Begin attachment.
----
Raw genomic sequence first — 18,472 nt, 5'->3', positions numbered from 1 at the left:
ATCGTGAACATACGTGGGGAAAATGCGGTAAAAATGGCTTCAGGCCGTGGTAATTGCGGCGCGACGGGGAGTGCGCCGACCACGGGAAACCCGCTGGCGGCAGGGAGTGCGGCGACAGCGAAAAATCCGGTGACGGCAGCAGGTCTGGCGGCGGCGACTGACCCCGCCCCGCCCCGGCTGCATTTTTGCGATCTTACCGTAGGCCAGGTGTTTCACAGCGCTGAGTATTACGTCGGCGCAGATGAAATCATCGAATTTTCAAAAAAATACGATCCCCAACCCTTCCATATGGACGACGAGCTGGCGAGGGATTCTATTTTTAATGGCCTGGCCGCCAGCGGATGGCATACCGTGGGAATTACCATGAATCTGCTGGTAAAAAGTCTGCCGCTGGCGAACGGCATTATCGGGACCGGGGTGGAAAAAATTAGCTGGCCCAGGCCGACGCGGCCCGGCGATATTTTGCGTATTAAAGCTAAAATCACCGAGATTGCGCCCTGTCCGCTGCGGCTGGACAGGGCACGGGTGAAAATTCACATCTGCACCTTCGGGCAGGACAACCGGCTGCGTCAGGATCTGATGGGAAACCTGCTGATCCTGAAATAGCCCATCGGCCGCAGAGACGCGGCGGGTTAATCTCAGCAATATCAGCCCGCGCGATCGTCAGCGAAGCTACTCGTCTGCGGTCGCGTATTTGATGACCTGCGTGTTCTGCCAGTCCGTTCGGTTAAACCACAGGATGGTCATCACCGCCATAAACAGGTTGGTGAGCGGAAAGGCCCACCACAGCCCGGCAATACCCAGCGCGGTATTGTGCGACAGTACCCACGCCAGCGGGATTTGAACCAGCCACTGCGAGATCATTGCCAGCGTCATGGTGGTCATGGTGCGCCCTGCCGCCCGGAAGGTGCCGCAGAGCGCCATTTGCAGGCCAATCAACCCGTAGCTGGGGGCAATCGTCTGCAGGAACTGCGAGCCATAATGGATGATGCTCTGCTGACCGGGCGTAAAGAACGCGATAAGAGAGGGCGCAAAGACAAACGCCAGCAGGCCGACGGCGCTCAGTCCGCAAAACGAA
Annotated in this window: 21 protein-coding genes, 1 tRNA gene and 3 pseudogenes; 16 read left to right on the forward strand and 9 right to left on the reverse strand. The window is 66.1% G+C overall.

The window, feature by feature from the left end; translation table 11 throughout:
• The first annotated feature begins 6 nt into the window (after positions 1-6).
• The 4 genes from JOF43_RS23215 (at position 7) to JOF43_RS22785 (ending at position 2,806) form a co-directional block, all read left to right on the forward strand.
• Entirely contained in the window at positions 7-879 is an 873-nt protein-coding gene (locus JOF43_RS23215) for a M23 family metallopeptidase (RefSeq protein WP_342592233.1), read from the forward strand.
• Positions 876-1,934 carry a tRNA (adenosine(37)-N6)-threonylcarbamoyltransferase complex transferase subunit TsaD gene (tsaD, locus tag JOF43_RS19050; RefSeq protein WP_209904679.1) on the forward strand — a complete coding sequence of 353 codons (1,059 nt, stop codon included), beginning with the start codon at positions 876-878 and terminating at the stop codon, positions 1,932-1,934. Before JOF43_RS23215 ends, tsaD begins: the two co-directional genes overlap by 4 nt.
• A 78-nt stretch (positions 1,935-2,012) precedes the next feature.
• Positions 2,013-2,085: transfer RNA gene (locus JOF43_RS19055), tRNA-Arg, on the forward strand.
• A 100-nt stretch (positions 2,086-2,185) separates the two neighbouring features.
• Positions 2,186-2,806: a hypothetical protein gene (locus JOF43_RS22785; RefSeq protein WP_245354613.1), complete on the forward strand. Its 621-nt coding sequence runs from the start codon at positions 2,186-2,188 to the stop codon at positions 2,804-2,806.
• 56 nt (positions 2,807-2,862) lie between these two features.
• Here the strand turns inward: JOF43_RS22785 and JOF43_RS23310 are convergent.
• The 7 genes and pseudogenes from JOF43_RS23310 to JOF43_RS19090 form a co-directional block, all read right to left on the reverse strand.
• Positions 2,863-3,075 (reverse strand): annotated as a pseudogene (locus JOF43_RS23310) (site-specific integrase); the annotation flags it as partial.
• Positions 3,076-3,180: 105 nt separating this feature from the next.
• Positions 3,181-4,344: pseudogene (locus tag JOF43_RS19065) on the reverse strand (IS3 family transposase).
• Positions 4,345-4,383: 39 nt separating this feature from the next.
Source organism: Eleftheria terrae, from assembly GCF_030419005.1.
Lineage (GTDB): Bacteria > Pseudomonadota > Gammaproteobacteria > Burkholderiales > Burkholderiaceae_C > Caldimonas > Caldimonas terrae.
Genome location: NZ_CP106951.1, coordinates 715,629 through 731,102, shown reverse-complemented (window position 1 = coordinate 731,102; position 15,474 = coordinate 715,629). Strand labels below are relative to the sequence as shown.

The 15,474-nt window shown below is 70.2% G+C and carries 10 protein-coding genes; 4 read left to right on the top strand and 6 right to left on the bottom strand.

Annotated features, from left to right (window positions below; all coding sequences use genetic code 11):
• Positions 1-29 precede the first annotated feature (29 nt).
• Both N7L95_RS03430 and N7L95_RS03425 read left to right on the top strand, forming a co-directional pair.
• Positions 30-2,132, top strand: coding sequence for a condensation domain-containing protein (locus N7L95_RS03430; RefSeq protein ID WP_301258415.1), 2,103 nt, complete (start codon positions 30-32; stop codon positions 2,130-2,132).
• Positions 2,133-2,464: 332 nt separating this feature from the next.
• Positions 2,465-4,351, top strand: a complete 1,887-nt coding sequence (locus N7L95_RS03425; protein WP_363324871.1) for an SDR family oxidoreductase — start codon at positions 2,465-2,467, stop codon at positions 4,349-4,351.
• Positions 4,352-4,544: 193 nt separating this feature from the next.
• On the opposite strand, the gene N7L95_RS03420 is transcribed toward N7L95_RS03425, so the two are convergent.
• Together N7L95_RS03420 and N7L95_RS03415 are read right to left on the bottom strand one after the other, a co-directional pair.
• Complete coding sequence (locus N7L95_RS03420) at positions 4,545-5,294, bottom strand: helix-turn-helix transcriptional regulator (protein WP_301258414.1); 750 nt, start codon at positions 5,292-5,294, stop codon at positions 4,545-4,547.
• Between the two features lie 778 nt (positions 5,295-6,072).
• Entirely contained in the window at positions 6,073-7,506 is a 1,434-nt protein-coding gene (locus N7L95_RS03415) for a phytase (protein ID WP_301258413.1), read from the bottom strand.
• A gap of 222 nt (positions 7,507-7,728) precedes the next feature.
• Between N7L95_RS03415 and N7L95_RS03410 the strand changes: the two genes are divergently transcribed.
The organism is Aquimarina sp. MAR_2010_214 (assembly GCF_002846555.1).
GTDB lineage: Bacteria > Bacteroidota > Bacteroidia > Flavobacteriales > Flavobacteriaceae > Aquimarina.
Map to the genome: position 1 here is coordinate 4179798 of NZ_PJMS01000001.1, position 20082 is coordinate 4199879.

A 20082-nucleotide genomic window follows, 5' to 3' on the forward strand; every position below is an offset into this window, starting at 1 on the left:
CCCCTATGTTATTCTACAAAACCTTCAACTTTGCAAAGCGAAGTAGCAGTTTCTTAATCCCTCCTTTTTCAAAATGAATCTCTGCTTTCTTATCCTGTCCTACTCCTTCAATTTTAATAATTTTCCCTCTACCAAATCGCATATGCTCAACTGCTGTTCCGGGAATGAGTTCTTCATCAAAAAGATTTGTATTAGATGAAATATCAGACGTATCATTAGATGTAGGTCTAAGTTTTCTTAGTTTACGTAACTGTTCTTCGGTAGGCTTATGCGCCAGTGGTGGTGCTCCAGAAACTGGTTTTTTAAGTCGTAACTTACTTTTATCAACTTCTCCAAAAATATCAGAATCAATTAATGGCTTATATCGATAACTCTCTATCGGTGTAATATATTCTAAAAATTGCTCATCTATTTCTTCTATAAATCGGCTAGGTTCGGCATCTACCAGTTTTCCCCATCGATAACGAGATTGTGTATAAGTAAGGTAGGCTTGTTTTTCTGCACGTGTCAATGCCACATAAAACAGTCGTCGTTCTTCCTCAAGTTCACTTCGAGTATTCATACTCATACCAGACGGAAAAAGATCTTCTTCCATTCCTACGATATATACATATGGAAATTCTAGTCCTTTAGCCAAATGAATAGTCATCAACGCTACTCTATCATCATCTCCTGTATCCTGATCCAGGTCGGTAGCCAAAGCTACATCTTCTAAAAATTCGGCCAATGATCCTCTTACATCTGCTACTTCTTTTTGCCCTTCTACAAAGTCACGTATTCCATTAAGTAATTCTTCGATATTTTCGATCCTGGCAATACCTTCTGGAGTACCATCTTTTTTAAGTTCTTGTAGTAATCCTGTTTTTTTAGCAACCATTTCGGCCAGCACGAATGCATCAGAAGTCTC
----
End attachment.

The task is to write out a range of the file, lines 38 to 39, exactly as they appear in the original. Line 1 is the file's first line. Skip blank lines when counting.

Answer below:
The organism is Aquimarina sp. MAR_2010_214 (assembly GCF_002846555.1).
GTDB lineage: Bacteria > Bacteroidota > Bacteroidia > Flavobacteriales > Flavobacteriaceae > Aquimarina.